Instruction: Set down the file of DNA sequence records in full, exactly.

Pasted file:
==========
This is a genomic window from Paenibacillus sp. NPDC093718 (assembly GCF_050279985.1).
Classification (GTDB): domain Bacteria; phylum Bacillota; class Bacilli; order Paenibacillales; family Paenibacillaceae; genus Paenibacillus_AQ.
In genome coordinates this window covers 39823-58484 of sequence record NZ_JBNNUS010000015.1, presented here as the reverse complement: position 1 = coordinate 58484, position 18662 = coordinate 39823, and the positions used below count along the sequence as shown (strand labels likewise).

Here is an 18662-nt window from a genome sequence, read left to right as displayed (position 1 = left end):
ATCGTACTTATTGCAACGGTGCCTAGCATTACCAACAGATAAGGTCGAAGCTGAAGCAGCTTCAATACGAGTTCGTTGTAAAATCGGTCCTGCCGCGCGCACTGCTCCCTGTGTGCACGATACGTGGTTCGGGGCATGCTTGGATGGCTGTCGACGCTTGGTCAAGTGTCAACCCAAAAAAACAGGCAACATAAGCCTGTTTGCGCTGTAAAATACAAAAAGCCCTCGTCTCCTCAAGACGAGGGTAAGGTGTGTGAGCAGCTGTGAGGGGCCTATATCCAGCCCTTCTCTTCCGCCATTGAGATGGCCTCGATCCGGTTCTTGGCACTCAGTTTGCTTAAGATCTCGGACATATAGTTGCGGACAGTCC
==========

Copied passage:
This is a genomic window from Paenibacillus sp. NPDC093718 (assembly GCF_050279985.1).
Classification (GTDB): domain Bacteria; phylum Bacillota; class Bacilli; order Paenibacillales; family Paenibacillaceae; genus Paenibacillus_AQ.
In genome coordinates this window covers 39823-58484 of sequence record NZ_JBNNUS010000015.1, presented here as the reverse complement: position 1 = coordinate 58484, position 18662 = coordinate 39823, and the positions used below count along the sequence as shown (strand labels likewise).

Here is an 18662-nt window from a genome sequence, read left to right as displayed (position 1 = left end):
ATCGTACTTATTGCAACGGTGCCTAGCATTACCAACAGATAAGGTCGAAGCTGAAGCAGCTTCAATACGAGTTCGTTGTAAAATCGGTCCTGCCGCGCGCACTGCTCCCTGTGTGCACGATACGTGGTTCGGGGCATGCTTGGATGGCTGTCGACGCTTGGTCAAGTGTCAACCCAAAAAAACAGGCAACATAAGCCTGTTTGCGCTGTAAAATACAAAAAGCCCTCGTCTCCTCAAGACGAGGGTAAGGTGTGTGAGCAGCTGTGAGGGGCCTATATCCAGCCCTTCTCTTCCGCCATTGAGATGGCCTCGATCCGGTTCTTGGCACTCAGTTTGCTTAAGATCTCGGACATATAGTTGCGGACAGTCC